Military to Ease Off on 'Don't Ask, Don't Tell'

Gays outed by third parties won't be prosecuted
By Emily Rauhala,  Newser User
Posted Feb 2, 2010 6:48 AM CST
Updated Feb 2, 2010 7:41 AM CST
Gay rights advocates march by the White House in Washington, on Oct. 11, 2009.    (AP Photo/Jacquelyn Martin)
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(Newser) – The military will no longer aggressively pursue disciplinary action against gay service members who are outed by a third party, the Pentagon will announce today. Under the new policy, gay personnel would face discharge only if they go public themselves on their sexual orientation. Defense Secretary Robert Gates and Adm. Mike Mullen, chairman of the Joint Chiefs, will also announce the creation of a group to investigate how to integrate openly gay members into the armed forces—a process expected to take a year.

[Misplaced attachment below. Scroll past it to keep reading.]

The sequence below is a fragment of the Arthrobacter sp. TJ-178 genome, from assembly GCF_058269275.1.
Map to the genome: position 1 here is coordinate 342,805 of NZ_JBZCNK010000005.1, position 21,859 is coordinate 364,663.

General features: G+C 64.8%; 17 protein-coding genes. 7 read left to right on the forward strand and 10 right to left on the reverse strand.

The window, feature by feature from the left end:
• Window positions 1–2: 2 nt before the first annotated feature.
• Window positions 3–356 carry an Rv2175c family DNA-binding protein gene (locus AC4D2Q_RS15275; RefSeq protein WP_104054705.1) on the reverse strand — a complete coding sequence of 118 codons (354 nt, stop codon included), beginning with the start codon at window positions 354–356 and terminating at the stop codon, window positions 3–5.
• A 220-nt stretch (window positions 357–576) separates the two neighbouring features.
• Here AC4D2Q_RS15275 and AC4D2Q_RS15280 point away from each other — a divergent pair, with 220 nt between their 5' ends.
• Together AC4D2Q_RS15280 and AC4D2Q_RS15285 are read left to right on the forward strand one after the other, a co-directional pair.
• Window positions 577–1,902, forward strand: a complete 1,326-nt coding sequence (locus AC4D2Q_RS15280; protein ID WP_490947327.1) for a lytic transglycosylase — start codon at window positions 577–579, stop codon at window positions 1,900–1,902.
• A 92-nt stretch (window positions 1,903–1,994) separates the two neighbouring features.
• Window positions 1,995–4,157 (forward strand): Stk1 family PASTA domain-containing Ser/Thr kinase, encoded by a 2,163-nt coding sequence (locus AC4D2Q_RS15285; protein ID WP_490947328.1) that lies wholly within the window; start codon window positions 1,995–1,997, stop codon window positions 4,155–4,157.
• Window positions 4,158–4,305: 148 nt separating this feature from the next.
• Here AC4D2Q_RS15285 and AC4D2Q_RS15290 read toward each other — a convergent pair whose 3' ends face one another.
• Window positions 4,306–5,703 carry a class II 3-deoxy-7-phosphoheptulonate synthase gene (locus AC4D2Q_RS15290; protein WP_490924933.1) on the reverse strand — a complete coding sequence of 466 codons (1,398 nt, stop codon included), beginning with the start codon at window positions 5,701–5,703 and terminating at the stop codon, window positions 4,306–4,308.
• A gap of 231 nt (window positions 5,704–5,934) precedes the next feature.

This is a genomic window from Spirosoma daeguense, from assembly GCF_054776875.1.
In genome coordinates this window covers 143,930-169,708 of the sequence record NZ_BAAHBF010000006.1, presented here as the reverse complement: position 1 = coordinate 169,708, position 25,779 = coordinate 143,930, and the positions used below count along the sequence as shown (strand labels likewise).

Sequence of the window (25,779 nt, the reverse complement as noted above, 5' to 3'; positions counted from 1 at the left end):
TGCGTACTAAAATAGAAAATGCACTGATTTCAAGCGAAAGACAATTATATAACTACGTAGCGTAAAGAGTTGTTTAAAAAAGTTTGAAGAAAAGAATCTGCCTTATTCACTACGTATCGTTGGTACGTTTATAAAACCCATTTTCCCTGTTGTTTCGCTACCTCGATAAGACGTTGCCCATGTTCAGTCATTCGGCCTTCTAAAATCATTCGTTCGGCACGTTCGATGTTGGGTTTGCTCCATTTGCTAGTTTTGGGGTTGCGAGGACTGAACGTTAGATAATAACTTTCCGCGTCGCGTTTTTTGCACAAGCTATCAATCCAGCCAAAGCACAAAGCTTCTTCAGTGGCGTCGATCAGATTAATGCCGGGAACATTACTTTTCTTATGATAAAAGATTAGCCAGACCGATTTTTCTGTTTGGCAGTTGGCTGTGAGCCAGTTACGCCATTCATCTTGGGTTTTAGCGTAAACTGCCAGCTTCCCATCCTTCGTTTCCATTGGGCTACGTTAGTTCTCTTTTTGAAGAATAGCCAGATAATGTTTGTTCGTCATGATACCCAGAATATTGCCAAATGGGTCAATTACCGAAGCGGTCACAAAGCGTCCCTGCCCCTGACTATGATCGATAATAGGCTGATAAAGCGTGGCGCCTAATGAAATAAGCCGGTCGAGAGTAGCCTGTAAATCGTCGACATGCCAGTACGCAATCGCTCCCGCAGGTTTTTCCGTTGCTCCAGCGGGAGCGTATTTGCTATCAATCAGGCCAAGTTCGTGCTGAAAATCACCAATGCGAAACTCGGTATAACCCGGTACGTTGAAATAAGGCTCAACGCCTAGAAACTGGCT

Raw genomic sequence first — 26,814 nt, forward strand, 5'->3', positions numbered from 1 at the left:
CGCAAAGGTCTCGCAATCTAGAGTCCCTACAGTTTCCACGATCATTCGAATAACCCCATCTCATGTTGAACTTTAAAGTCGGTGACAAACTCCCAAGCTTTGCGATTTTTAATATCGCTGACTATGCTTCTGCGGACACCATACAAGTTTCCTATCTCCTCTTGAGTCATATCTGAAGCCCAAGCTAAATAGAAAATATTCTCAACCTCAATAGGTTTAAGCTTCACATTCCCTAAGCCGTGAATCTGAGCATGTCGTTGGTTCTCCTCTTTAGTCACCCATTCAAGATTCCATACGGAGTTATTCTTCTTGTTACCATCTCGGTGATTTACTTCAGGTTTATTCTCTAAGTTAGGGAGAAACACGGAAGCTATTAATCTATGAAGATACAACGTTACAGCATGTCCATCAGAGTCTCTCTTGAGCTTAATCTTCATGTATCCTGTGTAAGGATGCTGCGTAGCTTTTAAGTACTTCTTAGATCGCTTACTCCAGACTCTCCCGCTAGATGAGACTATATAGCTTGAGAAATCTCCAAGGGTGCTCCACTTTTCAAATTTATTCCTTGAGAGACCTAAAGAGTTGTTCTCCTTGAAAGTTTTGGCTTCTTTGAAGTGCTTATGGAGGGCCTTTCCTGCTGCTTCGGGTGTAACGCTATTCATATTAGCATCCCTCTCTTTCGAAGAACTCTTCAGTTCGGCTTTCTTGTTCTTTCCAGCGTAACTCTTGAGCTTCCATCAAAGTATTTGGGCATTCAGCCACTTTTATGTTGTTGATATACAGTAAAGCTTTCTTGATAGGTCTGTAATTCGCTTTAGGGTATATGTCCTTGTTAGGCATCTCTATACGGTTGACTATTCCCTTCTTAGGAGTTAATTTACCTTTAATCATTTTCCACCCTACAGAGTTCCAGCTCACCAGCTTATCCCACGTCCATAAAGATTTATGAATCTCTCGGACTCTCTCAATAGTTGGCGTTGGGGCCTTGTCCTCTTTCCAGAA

For Obama, this is a step toward a promise kept, but gay rights campaigners worry that the group will take too long to decide, reports the Washington Post. Figures released yesterday show 428 people were discharged from the armed forces last year for violating "Don't Ask, Don't Tell," down from 619 people in 2008.

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